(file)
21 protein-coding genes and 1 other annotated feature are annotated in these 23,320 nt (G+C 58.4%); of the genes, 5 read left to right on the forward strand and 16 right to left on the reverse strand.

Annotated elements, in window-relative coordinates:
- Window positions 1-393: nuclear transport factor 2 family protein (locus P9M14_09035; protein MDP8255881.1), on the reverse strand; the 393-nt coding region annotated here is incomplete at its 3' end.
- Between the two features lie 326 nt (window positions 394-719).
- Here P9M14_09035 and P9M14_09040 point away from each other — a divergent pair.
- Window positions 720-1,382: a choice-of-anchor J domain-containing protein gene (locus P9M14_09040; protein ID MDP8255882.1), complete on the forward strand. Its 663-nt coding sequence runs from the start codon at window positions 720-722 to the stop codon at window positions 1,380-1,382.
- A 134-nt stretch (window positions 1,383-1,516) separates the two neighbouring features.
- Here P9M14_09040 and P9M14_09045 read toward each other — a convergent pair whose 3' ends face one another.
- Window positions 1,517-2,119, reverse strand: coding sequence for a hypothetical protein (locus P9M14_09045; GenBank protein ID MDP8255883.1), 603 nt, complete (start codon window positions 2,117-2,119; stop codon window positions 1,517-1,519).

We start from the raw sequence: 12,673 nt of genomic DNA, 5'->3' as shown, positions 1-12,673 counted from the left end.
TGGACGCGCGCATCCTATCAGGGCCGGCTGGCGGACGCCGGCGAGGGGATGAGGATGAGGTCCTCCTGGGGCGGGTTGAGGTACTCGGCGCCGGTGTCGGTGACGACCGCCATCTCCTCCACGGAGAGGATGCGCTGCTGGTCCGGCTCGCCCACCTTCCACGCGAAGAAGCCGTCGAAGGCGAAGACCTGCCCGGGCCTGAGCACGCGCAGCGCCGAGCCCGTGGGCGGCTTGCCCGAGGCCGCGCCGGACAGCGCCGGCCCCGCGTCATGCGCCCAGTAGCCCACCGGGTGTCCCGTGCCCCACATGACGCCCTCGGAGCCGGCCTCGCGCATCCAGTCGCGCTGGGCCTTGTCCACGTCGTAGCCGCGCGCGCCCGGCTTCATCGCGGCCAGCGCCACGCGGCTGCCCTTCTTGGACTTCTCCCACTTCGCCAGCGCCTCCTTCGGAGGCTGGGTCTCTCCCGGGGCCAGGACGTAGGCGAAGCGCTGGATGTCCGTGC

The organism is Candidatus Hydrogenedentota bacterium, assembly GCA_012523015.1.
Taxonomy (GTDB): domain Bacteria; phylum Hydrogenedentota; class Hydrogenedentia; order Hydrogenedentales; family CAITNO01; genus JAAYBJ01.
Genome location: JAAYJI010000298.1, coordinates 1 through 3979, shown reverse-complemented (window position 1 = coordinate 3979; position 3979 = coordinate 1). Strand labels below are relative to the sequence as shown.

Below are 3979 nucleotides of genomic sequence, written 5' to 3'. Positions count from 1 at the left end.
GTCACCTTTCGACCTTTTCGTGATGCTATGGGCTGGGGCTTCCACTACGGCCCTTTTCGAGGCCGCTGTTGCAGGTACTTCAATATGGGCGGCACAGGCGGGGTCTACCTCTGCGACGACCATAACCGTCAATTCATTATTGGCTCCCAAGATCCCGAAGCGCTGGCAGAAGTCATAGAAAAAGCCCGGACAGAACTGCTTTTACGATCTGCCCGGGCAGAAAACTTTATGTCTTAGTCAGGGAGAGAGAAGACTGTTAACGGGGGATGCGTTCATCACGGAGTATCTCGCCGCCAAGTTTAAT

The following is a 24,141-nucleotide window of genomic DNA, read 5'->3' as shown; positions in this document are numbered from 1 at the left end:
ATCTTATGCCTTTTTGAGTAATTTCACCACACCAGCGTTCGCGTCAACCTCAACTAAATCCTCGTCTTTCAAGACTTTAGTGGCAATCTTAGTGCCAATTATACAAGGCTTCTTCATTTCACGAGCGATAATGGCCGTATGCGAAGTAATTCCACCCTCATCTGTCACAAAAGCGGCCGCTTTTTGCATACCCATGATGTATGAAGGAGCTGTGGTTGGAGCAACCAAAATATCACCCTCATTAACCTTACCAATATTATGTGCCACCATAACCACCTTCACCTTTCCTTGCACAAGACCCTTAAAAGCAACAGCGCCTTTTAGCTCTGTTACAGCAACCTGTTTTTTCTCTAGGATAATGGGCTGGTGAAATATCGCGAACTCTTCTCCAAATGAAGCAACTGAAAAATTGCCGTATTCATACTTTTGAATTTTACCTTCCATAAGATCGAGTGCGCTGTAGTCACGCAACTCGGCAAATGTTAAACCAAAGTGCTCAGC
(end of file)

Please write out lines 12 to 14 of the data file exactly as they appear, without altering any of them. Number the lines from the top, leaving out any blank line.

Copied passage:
The organism is Candidatus Hydrogenedentota bacterium, assembly GCA_012523015.1.
Taxonomy (GTDB): domain Bacteria; phylum Hydrogenedentota; class Hydrogenedentia; order Hydrogenedentales; family CAITNO01; genus JAAYBJ01.
Genome location: JAAYJI010000298.1, coordinates 1 through 3979, shown reverse-complemented (window position 1 = coordinate 3979; position 3979 = coordinate 1). Strand labels below are relative to the sequence as shown.